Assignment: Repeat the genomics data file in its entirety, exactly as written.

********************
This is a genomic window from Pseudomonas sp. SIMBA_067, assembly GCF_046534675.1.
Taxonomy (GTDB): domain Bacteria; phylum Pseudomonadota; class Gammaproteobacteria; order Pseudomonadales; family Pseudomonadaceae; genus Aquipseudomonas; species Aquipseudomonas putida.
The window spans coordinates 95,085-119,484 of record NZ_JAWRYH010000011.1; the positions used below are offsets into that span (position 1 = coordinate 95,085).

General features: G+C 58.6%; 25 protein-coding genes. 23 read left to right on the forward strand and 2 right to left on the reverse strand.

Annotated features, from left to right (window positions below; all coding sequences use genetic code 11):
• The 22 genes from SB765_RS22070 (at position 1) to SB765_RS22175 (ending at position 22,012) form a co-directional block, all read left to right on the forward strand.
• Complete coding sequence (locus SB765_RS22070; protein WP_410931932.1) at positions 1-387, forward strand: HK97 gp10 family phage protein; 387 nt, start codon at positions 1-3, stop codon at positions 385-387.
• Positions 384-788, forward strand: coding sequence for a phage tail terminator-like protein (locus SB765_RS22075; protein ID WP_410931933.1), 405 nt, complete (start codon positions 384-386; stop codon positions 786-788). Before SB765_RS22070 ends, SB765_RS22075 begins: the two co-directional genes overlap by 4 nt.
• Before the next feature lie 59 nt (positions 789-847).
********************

This is a genomic window from Pseudomonas sp. SIMBA_067, assembly GCF_046534675.1.
Taxonomy (GTDB): domain Bacteria; phylum Pseudomonadota; class Gammaproteobacteria; order Pseudomonadales; family Pseudomonadaceae; genus Aquipseudomonas; species Aquipseudomonas putida.
The window spans coordinates 95,085-119,484 of record NZ_JAWRYH010000011.1; the positions used below are offsets into that span (position 1 = coordinate 95,085).

General features: G+C 58.6%; 25 protein-coding genes. 23 read left to right on the forward strand and 2 right to left on the reverse strand.

Annotated features, from left to right (window positions below; all coding sequences use genetic code 11):
• The 22 genes from SB765_RS22070 (at position 1) to SB765_RS22175 (ending at position 22,012) form a co-directional block, all read left to right on the forward strand.
• Complete coding sequence (locus SB765_RS22070; protein WP_410931932.1) at positions 1-387, forward strand: HK97 gp10 family phage protein; 387 nt, start codon at positions 1-3, stop codon at positions 385-387.
• Positions 384-788, forward strand: coding sequence for a phage tail terminator-like protein (locus SB765_RS22075; protein ID WP_410931933.1), 405 nt, complete (start codon positions 384-386; stop codon positions 786-788). Before SB765_RS22070 ends, SB765_RS22075 begins: the two co-directional genes overlap by 4 nt.
• Before the next feature lie 59 nt (positions 789-847).